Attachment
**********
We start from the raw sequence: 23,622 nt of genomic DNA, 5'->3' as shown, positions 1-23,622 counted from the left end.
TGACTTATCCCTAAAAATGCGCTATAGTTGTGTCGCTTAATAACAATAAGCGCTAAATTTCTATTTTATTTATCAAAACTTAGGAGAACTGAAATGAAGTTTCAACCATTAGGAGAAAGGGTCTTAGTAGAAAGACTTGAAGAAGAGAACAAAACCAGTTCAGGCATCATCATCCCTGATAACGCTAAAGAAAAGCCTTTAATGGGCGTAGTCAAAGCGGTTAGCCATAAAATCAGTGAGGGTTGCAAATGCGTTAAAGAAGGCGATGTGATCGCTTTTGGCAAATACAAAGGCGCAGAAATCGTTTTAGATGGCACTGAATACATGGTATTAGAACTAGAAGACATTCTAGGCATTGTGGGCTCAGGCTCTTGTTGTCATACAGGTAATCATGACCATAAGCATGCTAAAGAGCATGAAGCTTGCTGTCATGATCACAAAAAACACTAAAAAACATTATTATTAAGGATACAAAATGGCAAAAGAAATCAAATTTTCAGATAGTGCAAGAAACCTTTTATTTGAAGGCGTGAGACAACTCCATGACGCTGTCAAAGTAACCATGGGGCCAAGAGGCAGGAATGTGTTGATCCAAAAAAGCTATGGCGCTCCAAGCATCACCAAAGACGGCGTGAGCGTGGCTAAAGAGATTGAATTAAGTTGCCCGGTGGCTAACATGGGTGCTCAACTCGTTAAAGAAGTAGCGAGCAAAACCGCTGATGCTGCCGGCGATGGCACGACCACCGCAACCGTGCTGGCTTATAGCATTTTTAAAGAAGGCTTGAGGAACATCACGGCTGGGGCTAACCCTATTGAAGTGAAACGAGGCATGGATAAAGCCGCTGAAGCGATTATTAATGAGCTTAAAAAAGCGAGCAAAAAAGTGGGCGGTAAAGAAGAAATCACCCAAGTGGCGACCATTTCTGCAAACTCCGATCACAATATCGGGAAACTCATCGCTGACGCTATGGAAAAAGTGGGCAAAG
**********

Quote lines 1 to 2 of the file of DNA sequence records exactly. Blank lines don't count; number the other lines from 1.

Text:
We start from the raw sequence: 23,622 nt of genomic DNA, 5'->3' as shown, positions 1-23,622 counted from the left end.
TGACTTATCCCTAAAAATGCGCTATAGTTGTGTCGCTTAATAACAATAAGCGCTAAATTTCTATTTTATTTATCAAAACTTAGGAGAACTGAAATGAAGTTTCAACCATTAGGAGAAAGGGTCTTAGTAGAAAGACTTGAAGAAGAGAACAAAACCAGTTCAGGCATCATCATCCCTGATAACGCTAAAGAAAAGCCTTTAATGGGCGTAGTCAAAGCGGTTAGCCATAAAATCAGTGAGGGTTGCAAATGCGTTAAAGAAGGCGATGTGATCGCTTTTGGCAAATACAAAGGCGCAGAAATCGTTTTAGATGGCACTGAATACATGGTATTAGAACTAGAAGACATTCTAGGCATTGTGGGCTCAGGCTCTTGTTGTCATACAGGTAATCATGACCATAAGCATGCTAAAGAGCATGAAGCTTGCTGTCATGATCACAAAAAACACTAAAAAACATTATTATTAAGGATACAAAATGGCAAAAGAAATCAAATTTTCAGATAGTGCAAGAAACCTTTTATTTGAAGGCGTGAGACAACTCCATGACGCTGTCAAAGTAACCATGGGGCCAAGAGGCAGGAATGTGTTGATCCAAAAAAGCTATGGCGCTCCAAGCATCACCAAAGACGGCGTGAGCGTGGCTAAAGAGATTGAATTAAGTTGCCCGGTGGCTAACATGGGTGCTCAACTCGTTAAAGAAGTAGCGAGCAAAACCGCTGATGCTGCCGGCGATGGCACGACCACCGCAACCGTGCTGGCTTATAGCATTTTTAAAGAAGGCTTGAGGAACATCACGGCTGGGGCTAACCCTATTGAAGTGAAACGAGGCATGGATAAAGCCGCTGAAGCGATTATTAATGAGCTTAAAAAAGCGAGCAAAAAAGTGGGCGGTAAAGAAGAAATCACCCAAGTGGCGACCATTTCTGCAAACTCCGATCACAATATCGGGAAACTCATCGCTGACGCTATGGAAAAAGTGGGCAAAG